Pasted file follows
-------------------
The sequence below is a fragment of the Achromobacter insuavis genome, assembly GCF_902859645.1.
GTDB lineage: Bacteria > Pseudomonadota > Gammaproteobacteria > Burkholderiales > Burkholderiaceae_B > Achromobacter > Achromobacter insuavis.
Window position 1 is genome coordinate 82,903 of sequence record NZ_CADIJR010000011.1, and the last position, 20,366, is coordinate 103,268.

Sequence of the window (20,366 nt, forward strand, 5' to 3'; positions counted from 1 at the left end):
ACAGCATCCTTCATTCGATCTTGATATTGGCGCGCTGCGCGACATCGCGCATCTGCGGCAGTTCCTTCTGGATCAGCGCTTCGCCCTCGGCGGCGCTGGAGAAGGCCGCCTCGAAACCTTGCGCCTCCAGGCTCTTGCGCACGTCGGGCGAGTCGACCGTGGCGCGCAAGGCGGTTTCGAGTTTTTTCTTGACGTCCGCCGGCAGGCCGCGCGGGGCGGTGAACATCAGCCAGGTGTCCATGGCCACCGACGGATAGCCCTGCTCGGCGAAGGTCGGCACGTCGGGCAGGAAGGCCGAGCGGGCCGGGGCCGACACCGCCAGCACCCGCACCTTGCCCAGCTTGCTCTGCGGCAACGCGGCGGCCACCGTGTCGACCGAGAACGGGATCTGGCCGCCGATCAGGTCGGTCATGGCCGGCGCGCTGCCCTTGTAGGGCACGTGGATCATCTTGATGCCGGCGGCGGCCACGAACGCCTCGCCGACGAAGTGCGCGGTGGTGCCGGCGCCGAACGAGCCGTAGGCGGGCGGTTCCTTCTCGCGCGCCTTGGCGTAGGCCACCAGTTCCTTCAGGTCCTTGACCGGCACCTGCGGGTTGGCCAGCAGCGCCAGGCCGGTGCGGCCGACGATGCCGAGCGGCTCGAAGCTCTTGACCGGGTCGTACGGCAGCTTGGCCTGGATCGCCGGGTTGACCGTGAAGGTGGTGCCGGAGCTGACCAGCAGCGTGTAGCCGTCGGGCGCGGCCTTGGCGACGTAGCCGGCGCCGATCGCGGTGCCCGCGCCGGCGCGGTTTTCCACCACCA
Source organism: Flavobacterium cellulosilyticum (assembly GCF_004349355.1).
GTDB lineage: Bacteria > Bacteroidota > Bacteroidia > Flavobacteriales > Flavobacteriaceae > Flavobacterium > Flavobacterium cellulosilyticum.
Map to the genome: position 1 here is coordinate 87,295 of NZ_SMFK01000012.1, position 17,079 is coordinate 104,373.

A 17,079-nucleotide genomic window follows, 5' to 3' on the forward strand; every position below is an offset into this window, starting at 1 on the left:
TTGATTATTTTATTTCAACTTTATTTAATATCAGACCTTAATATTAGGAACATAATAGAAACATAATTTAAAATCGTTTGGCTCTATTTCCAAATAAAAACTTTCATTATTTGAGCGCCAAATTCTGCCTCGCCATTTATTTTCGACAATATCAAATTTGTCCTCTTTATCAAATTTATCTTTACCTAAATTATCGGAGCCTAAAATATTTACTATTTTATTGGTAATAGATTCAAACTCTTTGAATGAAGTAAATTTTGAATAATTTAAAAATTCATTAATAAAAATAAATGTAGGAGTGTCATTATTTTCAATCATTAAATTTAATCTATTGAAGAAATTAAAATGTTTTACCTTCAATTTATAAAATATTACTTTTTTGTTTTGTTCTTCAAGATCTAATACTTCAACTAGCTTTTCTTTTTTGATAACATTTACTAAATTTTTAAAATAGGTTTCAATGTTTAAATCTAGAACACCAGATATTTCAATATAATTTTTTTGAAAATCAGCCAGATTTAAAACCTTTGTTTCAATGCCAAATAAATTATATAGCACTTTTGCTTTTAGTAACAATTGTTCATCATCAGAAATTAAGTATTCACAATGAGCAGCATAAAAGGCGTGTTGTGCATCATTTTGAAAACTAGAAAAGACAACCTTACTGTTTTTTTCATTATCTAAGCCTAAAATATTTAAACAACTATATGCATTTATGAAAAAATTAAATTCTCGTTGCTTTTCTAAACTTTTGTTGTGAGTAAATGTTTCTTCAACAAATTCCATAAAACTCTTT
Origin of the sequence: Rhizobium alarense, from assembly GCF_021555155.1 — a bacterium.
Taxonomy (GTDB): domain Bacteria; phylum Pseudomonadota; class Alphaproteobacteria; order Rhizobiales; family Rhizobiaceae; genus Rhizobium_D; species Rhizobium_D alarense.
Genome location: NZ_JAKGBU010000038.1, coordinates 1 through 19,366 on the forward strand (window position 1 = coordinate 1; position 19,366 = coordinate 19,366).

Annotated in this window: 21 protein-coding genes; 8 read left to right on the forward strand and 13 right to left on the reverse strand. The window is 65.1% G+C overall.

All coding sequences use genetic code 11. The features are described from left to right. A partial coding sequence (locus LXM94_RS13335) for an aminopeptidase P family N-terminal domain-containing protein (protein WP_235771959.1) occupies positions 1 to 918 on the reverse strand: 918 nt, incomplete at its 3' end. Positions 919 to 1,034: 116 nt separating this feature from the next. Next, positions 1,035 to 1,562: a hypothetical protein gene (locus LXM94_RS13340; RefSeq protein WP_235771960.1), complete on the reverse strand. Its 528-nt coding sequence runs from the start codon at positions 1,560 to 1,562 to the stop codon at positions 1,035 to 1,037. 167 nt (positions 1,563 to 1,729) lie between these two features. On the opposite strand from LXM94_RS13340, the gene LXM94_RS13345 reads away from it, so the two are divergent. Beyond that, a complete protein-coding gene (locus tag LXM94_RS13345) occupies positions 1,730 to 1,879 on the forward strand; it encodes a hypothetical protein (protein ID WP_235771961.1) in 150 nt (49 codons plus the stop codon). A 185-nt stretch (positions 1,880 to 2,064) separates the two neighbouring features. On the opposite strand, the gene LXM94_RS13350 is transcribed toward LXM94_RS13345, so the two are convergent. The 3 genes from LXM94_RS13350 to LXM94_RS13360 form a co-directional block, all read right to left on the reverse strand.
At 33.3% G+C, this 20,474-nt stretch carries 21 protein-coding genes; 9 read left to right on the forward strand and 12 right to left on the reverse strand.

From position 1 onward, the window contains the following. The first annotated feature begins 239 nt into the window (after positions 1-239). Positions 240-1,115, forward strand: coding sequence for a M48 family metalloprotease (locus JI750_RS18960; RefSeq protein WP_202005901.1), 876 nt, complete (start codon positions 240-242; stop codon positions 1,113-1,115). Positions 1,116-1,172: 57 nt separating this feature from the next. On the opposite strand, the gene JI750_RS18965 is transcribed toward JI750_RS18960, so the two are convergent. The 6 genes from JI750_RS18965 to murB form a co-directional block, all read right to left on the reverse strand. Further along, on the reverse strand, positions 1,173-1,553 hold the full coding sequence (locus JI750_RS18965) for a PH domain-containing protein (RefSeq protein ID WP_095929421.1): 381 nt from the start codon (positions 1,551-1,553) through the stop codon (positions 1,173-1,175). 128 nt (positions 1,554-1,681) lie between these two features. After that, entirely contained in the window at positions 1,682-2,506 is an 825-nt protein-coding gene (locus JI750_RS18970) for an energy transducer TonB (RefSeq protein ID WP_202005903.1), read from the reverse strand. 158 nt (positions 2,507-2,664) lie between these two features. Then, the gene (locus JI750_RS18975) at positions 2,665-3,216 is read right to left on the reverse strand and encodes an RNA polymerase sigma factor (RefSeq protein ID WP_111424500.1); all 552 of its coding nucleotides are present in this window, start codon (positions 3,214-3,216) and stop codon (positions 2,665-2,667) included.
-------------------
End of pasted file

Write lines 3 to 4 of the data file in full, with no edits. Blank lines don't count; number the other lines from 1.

Window position 1 is genome coordinate 82,903 of sequence record NZ_CADIJR010000011.1, and the last position, 20,366, is coordinate 103,268.

Sequence of the window (20,366 nt, forward strand, 5' to 3'; positions counted from 1 at the left end):